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Seeing out a contract

 
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ShadesOfSolomon



Joined: 26 May 2010
Posts: 3

PostPosted: Mon Jul 19, 2010 5:13 am    Post subject: Seeing out a contract Reply with quote

I've recently begun working in Korea on a year long contract. However, I have some severe family issues and am being pressured to return to my home country, only 2 months into my contract. I don't want to ask my employer for fear of sounding until things have been clarified to me, but could anyone tell me what the ramifications of pulling out of a contract at this early stage be? Would it even be possible?
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St. George



Joined: 06 Oct 2004
Posts: 110
Location: Ex Libya

PostPosted: Mon Jul 19, 2010 9:08 am    Post subject: DOLLARS Reply with quote

Well, you really need to see someone in authority, within the Company, who will be sympathetic to your case.

I have no experience of Koreans but I have dealt a lot with Arabs and bribery works with them if you don't know anyone of influence.

$500 might do the trick, if nothing else works.

If they have paid your airfare etc they may demand their money back, so before you pay anybody $500, check this out first.

Hope this helps.

St. G
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ShadesOfSolomon



Joined: 26 May 2010
Posts: 3

PostPosted: Mon Jul 19, 2010 11:51 am    Post subject: Reply with quote

Thanks. The matter is of some urgency, but I'm hesitant to ask my supervisor because it'd basically be signalling my intention to bail, and I'm not sure yet if it'd be 100% necessary. The contract requires me to give 3 months notice, however, and unfortunately that simply isn't going to be possible if I need to leave. I'll have to leave within days.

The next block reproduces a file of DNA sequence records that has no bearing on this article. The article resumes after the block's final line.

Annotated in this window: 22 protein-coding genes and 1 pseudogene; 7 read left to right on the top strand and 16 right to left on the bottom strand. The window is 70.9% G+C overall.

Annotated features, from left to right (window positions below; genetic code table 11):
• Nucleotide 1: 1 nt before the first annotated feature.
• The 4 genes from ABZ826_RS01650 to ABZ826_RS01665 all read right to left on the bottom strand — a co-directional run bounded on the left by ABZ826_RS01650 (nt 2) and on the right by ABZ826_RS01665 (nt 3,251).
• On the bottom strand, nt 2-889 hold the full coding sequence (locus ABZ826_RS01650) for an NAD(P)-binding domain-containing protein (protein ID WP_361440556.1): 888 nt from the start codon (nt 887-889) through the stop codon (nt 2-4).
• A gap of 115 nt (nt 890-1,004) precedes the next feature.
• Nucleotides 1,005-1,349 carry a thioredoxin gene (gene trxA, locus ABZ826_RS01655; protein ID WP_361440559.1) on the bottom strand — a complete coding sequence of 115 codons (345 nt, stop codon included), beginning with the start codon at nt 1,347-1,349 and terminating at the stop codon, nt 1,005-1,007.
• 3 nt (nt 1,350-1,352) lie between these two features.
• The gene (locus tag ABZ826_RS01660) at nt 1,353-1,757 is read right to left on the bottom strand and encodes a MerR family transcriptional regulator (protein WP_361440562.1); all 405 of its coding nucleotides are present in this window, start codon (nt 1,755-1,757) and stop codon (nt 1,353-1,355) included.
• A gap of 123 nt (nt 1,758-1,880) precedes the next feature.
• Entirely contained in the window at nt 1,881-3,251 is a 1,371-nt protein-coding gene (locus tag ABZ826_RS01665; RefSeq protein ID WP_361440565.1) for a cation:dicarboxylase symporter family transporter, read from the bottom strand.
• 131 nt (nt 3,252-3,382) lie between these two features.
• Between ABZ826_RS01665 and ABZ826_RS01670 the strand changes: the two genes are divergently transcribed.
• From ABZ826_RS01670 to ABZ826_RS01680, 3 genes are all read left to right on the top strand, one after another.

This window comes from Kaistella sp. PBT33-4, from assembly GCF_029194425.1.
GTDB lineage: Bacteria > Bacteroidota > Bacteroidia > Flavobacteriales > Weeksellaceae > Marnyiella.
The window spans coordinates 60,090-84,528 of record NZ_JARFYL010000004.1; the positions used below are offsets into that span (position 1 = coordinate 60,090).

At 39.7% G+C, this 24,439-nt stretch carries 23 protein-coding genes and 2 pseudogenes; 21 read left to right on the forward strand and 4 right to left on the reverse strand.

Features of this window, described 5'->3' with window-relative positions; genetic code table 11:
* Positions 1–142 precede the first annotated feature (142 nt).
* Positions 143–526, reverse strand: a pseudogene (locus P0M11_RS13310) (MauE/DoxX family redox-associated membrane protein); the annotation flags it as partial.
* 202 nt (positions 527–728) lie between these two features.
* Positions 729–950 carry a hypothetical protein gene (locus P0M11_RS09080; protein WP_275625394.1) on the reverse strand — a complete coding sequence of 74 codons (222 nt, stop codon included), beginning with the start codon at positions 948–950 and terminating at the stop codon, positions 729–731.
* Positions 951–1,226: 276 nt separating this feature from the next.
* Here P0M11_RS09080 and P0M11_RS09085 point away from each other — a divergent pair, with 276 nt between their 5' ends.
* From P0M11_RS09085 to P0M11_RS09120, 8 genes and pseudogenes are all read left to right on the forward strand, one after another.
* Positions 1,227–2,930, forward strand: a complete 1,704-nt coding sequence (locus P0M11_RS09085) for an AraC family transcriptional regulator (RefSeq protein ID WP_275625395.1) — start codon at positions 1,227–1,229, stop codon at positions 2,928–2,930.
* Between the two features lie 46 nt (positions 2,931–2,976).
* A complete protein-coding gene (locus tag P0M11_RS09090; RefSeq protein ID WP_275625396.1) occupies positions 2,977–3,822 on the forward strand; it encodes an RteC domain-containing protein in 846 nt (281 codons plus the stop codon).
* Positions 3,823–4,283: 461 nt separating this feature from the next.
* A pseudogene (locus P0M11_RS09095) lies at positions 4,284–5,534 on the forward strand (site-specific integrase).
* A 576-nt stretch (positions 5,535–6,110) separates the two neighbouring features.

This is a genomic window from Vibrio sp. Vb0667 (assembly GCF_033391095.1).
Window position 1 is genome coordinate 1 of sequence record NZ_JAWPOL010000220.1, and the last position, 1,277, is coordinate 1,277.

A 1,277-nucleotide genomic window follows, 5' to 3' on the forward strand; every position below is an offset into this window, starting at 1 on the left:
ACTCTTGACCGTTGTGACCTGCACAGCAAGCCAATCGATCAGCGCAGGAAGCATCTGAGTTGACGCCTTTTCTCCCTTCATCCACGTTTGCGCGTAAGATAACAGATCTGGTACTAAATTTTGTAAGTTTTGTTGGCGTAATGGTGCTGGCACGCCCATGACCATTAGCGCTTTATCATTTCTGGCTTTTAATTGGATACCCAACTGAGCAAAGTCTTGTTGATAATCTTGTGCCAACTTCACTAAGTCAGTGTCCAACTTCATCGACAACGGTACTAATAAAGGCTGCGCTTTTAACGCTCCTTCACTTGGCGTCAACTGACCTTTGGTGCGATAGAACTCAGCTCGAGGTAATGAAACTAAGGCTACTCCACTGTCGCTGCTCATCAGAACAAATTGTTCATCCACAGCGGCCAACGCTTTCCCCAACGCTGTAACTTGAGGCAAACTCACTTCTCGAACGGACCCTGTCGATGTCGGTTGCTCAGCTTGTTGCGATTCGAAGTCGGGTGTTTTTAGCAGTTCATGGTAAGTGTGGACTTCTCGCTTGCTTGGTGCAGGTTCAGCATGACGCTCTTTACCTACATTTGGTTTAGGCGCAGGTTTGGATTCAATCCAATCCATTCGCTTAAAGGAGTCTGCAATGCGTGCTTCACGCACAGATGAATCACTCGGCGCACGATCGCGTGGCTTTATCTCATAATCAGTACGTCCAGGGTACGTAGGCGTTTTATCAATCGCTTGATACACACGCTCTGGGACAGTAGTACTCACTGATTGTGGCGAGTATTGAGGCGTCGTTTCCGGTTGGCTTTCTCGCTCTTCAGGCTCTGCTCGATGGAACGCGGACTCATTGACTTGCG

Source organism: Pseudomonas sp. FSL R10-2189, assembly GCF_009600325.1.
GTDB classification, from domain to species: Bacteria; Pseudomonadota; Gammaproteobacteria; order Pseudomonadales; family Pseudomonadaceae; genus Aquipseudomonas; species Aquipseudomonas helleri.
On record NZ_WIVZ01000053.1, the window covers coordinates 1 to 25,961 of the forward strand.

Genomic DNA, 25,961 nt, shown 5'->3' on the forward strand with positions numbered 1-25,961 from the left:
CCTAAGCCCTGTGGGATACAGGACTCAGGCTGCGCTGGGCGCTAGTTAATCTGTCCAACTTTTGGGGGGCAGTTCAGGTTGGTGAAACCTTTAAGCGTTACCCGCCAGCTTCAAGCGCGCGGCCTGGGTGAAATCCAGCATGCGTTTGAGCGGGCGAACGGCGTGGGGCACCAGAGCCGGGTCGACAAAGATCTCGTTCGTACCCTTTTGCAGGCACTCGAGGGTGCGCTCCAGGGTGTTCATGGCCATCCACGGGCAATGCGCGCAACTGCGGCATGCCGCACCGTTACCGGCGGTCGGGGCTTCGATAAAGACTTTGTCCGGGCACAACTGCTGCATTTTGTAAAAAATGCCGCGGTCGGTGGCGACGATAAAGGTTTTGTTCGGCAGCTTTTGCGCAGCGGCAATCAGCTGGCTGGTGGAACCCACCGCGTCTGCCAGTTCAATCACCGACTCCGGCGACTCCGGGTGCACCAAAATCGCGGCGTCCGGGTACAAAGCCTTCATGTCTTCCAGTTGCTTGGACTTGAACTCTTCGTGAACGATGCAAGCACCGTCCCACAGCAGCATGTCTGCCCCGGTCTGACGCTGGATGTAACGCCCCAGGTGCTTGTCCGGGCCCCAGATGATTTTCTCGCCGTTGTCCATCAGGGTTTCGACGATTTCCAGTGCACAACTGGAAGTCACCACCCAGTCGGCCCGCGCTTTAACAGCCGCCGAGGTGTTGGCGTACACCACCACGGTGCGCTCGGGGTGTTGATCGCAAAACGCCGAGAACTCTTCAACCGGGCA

Would anyone else have any advice, or been in a similar situation?
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canuckophile



Joined: 11 Feb 2005
Posts: 33

PostPosted: Mon Aug 09, 2010 5:01 am    Post subject: Be considerate of the employer Reply with quote

I've been in Korea more than six years (forget the suggestion on bribery, BTW - this is not the Mid East)

The cultural differences are enormous, and it's difficult for us to speak directly to Koreans about any issues involving bad news or problems (One big reason why you never hear any bad news/problems until the last possible milli-second... they don't like to talk about them)

In this case, though, I think you need to give a 'hint' to the employer. A VERY subtle and gentle hint - you can just say you have had very bad news from your family, and you aren't sure what will happen

Then if worst comes to worst and you have to go home suddenly, they will have had some small warning.

Koreans will know how to interpret this . And even if it seems very last minute to you, Korea is land of balli-balli, last minute everything - they are used to this.

Even if it is not a family problem, they don't expect you to give all the details - this is a family-oriented society and it is acceptable for you to bail for family reasons (well, usually - I did hear of one guy whose school tried to refuse him an absence to attend his FATHER's funeral - saying 'westerners don't have close families anyway' - but I think this is rare and most Koreans would be shocked and embarrassed to hear of a school treating someone this way)

And you WILL NOT likely get your last month's salary - they will withhold it for airfare. SOrry - this is legit - in North America, people may feel sorry for your circumstances, but no one is going to throw money your way when you did not (or could not) do your job.

MAIN THING IS (if you want to come back to Korea) get a legal release from your contract. Otherwise I think you are now barred for up to 3 years from reentering Korea on a work visa (I'm not sure - maybe it's only one year)

Good luck
Canuckophile
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